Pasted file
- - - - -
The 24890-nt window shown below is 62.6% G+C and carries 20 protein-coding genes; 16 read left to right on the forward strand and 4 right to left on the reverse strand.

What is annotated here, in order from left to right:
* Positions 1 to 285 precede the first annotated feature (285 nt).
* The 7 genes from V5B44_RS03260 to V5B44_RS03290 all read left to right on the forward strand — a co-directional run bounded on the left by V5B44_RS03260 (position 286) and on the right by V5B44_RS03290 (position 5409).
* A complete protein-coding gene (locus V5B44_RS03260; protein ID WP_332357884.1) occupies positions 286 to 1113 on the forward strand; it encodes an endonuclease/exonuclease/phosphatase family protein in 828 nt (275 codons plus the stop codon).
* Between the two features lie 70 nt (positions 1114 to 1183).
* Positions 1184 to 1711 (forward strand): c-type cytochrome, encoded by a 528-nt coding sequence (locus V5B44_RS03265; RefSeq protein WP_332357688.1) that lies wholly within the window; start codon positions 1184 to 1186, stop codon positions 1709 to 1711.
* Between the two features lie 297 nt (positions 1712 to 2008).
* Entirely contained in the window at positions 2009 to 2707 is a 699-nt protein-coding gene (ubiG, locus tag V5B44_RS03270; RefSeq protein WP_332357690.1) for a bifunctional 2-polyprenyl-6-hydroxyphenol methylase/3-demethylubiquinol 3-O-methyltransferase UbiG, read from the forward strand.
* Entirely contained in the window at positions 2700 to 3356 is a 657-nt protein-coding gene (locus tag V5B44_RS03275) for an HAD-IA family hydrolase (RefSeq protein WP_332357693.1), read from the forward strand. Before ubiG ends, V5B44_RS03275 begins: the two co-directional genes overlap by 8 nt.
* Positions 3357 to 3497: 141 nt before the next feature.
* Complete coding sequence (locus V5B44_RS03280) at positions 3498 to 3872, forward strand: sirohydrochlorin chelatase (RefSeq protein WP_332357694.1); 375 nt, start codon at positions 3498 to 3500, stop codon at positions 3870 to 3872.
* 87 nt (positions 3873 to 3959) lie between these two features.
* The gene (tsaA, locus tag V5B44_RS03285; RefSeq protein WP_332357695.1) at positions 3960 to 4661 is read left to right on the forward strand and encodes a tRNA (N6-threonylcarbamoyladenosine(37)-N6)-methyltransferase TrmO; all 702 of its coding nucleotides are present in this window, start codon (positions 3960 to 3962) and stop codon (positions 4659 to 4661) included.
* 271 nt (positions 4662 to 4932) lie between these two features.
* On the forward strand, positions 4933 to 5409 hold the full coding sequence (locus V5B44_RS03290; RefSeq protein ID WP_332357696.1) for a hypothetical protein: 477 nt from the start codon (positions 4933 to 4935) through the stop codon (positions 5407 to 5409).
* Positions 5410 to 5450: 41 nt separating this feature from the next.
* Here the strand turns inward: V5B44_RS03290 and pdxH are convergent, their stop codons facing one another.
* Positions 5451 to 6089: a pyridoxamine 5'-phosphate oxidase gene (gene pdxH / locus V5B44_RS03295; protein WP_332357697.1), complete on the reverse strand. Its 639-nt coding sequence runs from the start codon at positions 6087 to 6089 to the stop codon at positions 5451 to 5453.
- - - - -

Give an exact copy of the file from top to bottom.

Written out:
The 24890-nt window shown below is 62.6% G+C and carries 20 protein-coding genes; 16 read left to right on the forward strand and 4 right to left on the reverse strand.

What is annotated here, in order from left to right:
* Positions 1 to 285 precede the first annotated feature (285 nt).
* The 7 genes from V5B44_RS03260 to V5B44_RS03290 all read left to right on the forward strand — a co-directional run bounded on the left by V5B44_RS03260 (position 286) and on the right by V5B44_RS03290 (position 5409).
* A complete protein-coding gene (locus V5B44_RS03260; protein ID WP_332357884.1) occupies positions 286 to 1113 on the forward strand; it encodes an endonuclease/exonuclease/phosphatase family protein in 828 nt (275 codons plus the stop codon).
* Between the two features lie 70 nt (positions 1114 to 1183).
* Positions 1184 to 1711 (forward strand): c-type cytochrome, encoded by a 528-nt coding sequence (locus V5B44_RS03265; RefSeq protein WP_332357688.1) that lies wholly within the window; start codon positions 1184 to 1186, stop codon positions 1709 to 1711.
* Between the two features lie 297 nt (positions 1712 to 2008).
* Entirely contained in the window at positions 2009 to 2707 is a 699-nt protein-coding gene (ubiG, locus tag V5B44_RS03270; RefSeq protein WP_332357690.1) for a bifunctional 2-polyprenyl-6-hydroxyphenol methylase/3-demethylubiquinol 3-O-methyltransferase UbiG, read from the forward strand.
* Entirely contained in the window at positions 2700 to 3356 is a 657-nt protein-coding gene (locus tag V5B44_RS03275) for an HAD-IA family hydrolase (RefSeq protein WP_332357693.1), read from the forward strand. Before ubiG ends, V5B44_RS03275 begins: the two co-directional genes overlap by 8 nt.
* Positions 3357 to 3497: 141 nt before the next feature.
* Complete coding sequence (locus V5B44_RS03280) at positions 3498 to 3872, forward strand: sirohydrochlorin chelatase (RefSeq protein WP_332357694.1); 375 nt, start codon at positions 3498 to 3500, stop codon at positions 3870 to 3872.
* 87 nt (positions 3873 to 3959) lie between these two features.
* The gene (tsaA, locus tag V5B44_RS03285; RefSeq protein WP_332357695.1) at positions 3960 to 4661 is read left to right on the forward strand and encodes a tRNA (N6-threonylcarbamoyladenosine(37)-N6)-methyltransferase TrmO; all 702 of its coding nucleotides are present in this window, start codon (positions 3960 to 3962) and stop codon (positions 4659 to 4661) included.
* 271 nt (positions 4662 to 4932) lie between these two features.
* On the forward strand, positions 4933 to 5409 hold the full coding sequence (locus V5B44_RS03290; RefSeq protein ID WP_332357696.1) for a hypothetical protein: 477 nt from the start codon (positions 4933 to 4935) through the stop codon (positions 5407 to 5409).
* Positions 5410 to 5450: 41 nt separating this feature from the next.
* Here the strand turns inward: V5B44_RS03290 and pdxH are convergent, their stop codons facing one another.
* Positions 5451 to 6089: a pyridoxamine 5'-phosphate oxidase gene (gene pdxH / locus V5B44_RS03295; protein WP_332357697.1), complete on the reverse strand. Its 639-nt coding sequence runs from the start codon at positions 6087 to 6089 to the stop codon at positions 5451 to 5453.